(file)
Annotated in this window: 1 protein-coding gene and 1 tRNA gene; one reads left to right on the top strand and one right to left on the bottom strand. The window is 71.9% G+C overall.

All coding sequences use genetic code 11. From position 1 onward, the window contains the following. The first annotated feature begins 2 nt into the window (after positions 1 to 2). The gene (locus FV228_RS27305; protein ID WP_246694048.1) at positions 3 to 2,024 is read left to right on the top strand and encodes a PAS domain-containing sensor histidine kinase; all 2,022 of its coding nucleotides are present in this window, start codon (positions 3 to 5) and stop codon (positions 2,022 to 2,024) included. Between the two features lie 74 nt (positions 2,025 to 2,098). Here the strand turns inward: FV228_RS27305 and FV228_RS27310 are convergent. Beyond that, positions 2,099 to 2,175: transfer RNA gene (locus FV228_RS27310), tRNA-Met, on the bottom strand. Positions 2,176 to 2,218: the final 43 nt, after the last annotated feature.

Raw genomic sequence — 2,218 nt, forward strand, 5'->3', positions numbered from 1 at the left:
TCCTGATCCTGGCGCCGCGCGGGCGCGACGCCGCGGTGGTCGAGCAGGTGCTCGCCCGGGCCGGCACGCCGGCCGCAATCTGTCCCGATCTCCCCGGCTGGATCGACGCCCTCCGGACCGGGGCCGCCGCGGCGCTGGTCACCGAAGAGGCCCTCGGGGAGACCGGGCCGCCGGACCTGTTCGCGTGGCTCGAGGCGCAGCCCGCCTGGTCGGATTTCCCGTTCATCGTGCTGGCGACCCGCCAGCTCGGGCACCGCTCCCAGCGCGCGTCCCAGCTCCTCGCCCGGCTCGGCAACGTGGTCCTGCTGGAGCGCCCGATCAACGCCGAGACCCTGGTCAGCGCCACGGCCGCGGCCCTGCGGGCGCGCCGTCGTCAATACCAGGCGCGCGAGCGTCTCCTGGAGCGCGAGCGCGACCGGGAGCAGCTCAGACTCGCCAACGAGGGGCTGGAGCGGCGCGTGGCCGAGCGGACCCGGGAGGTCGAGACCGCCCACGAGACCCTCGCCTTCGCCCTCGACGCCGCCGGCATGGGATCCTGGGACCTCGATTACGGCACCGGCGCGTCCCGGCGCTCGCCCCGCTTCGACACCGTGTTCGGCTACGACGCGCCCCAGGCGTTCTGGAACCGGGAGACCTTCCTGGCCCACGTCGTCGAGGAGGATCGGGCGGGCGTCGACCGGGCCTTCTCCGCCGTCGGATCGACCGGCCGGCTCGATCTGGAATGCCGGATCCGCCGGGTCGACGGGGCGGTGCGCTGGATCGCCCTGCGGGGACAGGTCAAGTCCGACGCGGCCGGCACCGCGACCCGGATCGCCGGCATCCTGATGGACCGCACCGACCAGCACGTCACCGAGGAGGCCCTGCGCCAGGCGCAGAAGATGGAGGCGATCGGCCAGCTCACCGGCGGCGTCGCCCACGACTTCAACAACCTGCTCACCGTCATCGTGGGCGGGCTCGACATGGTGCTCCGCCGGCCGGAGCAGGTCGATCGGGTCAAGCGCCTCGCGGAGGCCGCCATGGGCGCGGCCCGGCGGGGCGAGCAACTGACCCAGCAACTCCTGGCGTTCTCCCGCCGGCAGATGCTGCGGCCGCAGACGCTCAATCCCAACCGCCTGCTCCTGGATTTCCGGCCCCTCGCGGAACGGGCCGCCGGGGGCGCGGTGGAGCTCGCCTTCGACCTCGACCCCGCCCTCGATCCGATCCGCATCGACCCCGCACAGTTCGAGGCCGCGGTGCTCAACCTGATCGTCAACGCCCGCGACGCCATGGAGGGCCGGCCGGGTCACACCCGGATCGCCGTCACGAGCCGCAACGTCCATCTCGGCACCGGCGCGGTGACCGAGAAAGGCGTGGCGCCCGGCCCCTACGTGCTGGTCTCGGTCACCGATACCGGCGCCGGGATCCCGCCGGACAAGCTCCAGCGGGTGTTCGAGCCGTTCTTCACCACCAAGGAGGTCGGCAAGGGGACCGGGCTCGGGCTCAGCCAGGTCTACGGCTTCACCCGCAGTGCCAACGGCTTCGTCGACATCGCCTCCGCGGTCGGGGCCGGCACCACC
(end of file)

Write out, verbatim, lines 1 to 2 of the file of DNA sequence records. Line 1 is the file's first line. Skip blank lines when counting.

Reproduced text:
Annotated in this window: 1 protein-coding gene and 1 tRNA gene; one reads left to right on the top strand and one right to left on the bottom strand. The window is 71.9% G+C overall.

All coding sequences use genetic code 11. From position 1 onward, the window contains the following. The first annotated feature begins 2 nt into the window (after positions 1 to 2). The gene (locus FV228_RS27305; protein ID WP_246694048.1) at positions 3 to 2,024 is read left to right on the top strand and encodes a PAS domain-containing sensor histidine kinase; all 2,022 of its coding nucleotides are present in this window, start codon (positions 3 to 5) and stop codon (positions 2,022 to 2,024) included. Between the two features lie 74 nt (positions 2,025 to 2,098). Here the strand turns inward: FV228_RS27305 and FV228_RS27310 are convergent. Beyond that, positions 2,099 to 2,175: transfer RNA gene (locus FV228_RS27310), tRNA-Met, on the bottom strand. Positions 2,176 to 2,218: the final 43 nt, after the last annotated feature.